According to the Situationist theorist Guy Debord, a dérive is "a mode of experimental behavior linked to the conditions of urban society: a technique of rapid passage through varied ambiances." Who would be a better companion for such an unplanned, quixotic metropolitan escapade than McKenzie Wark? In a long audio interview with Sean Gittins, originally broadcast on Resonance 104.4 FM, the author of The Beach Beneath the Street: The Everyday Life and Glorious Times of the Situationist International roams around the area of Limehouse, in the London borough of Tower Hamlets.
"A vivid biography, bringing the man back to life by decoding his prose expertly"—this is how writer and critic Lesley Chamberlain describes S. S. Prawer's Karl Marx and World Literature in a review for the New Statesman.
By delving into Marx's literary taste, Prawer's classic sheds light on how being an eager reader contributed to turn a young German doctoral student into a great political thinker, with a gift for vibrant metaphors, Chamberlain writes:
Alienation, fetishism and a topsy-turvy world that needs setting aright all began as moments Marx encountered in world literature. He conceived of literature, in a Goethean fashion, as Weltliteratur, the repository of universal human imagination. ... Literature taught Marx about life. There was scope for him to become carried away by his facility for coining metaphors and then to see them enacted in the industrial towns of his age.
White Riot editors Stephen Duncombe and Maxwell Tremblay were recently interviewed on WNYC Souncheck, where they discussed the complicated and problematic racial politics of punk rock.
Using Black Flag’s “White Minority” as an example—a song proclaiming “white pride” but sung by Puerto Rican Ron Reyes, accompanied on drums by Colombian American Roberto “Robo” Valverde, and produced by African American Glen Lockett (a.k.a. Spot)—Duncombe and Tremblay demonstrate that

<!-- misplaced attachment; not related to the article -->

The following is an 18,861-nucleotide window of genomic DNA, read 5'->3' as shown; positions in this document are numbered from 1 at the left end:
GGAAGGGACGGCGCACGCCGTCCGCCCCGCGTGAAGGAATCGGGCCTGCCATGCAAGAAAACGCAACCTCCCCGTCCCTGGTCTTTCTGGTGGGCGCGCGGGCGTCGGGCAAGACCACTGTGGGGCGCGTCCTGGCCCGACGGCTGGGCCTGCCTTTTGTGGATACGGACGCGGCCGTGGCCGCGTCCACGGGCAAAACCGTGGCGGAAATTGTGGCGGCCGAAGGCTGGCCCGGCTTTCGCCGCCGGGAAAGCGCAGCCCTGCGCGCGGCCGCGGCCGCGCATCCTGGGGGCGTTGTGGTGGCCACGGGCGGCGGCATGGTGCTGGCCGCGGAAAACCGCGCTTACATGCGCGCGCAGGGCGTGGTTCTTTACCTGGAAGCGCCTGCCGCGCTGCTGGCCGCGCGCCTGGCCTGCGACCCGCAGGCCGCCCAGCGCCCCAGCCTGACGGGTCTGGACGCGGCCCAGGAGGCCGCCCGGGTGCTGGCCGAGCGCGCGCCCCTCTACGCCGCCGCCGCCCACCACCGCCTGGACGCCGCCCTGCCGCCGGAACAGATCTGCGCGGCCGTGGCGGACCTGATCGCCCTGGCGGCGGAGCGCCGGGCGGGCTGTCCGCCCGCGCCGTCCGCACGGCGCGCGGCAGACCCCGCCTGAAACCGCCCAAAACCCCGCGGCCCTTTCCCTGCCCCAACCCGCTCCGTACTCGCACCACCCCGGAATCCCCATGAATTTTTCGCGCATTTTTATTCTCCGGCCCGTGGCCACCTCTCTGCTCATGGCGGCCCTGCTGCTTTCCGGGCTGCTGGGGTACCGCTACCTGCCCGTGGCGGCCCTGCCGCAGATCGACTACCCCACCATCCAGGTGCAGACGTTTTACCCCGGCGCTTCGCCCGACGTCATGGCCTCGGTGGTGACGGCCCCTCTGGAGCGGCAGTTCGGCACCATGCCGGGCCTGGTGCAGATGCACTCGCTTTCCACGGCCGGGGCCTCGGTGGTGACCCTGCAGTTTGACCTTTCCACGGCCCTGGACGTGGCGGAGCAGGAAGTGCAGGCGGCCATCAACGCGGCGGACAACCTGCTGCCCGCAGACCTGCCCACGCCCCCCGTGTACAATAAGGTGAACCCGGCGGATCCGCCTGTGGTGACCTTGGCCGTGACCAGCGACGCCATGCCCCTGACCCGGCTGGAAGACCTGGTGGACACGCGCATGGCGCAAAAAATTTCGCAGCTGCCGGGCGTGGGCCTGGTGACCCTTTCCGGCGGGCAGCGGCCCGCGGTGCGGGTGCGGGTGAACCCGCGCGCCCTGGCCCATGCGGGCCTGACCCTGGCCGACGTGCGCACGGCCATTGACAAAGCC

The “white riot” was never white from it’s conception, yet it’s been remembered and thought of and articulated as white. And this creates an immense amount of frustration, of course, for punks of color.
Ducncombe and Tremblay took questions and comments from listeners with varying perceptions on punk and racial politics.
Listen to the interview in full below.
For the Guardian, Chris Hall reviews All Over the Map: Writing on Buildings and Cities by Michael Sorkin, "a flâneur with a sense of public purpose." The incisive critique of contemporary architecture by "America's most outspoken architect ... doesn't pull punches."
Hall points out how Sorkin questions the triumphal nature of the planned Ground Zero memorial in New York. Instead, Sorkin calls for "open, public space that encourages 'peaceable assembly'":
He is undistracted by the false debate about which was the best design in the Ground Zero competition, questioning the very idea that there must be buildings to replace those lost and looking at the wider context of the ecology of Lower Manhattan and beyond.
The creation of a "free school" system has been the lynchpin of the education policies pursued by the coalition government since spring 2010. "But what does this mean for Yorkshire schools?" asks Melissa Benn, author of the acclaimed School Wars: The Battle for Britain's Education, in an article for the Yorkshire Post.
Benn underlines that the budget cuts introduced by the government are hitting Yorkshire schools hard, particularly those situated in the most deprived areas. No fewer than 82 schools in the county have already been forced to drop their refurbishment plans. In Benn's view, government policies are creating a sort of a two-tier system, widening the gap between elite and non-elite schools:
while schools in affluent parts of the county, and selective schools such as grammars and private schools, are, unsurprisingly, doing well, many secondaries and primaries in poorer areas are still floundering.